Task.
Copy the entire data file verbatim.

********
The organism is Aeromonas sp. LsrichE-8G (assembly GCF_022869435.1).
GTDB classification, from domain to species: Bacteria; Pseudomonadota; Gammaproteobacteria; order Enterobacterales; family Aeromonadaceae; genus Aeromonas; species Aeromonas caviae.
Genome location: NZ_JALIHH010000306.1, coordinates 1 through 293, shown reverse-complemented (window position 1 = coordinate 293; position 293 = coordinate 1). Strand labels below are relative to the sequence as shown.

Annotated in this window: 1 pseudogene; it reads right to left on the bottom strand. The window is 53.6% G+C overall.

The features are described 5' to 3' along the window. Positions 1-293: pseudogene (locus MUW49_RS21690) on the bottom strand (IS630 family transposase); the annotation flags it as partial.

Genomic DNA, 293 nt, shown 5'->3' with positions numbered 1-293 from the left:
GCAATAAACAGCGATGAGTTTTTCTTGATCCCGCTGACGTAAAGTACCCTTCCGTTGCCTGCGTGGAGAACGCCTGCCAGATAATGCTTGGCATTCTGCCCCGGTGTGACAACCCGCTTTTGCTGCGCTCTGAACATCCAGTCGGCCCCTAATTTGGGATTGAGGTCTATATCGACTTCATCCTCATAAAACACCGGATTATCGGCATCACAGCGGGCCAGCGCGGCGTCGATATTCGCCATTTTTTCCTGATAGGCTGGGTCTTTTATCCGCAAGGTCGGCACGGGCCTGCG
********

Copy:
The organism is Aeromonas sp. LsrichE-8G (assembly GCF_022869435.1).
GTDB classification, from domain to species: Bacteria; Pseudomonadota; Gammaproteobacteria; order Enterobacterales; family Aeromonadaceae; genus Aeromonas; species Aeromonas caviae.
Genome location: NZ_JALIHH010000306.1, coordinates 1 through 293, shown reverse-complemented (window position 1 = coordinate 293; position 293 = coordinate 1). Strand labels below are relative to the sequence as shown.

Annotated in this window: 1 pseudogene; it reads right to left on the bottom strand. The window is 53.6% G+C overall.

The features are described 5' to 3' along the window. Positions 1-293: pseudogene (locus MUW49_RS21690) on the bottom strand (IS630 family transposase); the annotation flags it as partial.

Genomic DNA, 293 nt, shown 5'->3' with positions numbered 1-293 from the left:
GCAATAAACAGCGATGAGTTTTTCTTGATCCCGCTGACGTAAAGTACCCTTCCGTTGCCTGCGTGGAGAACGCCTGCCAGATAATGCTTGGCATTCTGCCCCGGTGTGACAACCCGCTTTTGCTGCGCTCTGAACATCCAGTCGGCCCCTAATTTGGGATTGAGGTCTATATCGACTTCATCCTCATAAAACACCGGATTATCGGCATCACAGCGGGCCAGCGCGGCGTCGATATTCGCCATTTTTTCCTGATAGGCTGGGTCTTTTATCCGCAAGGTCGGCACGGGCCTGCG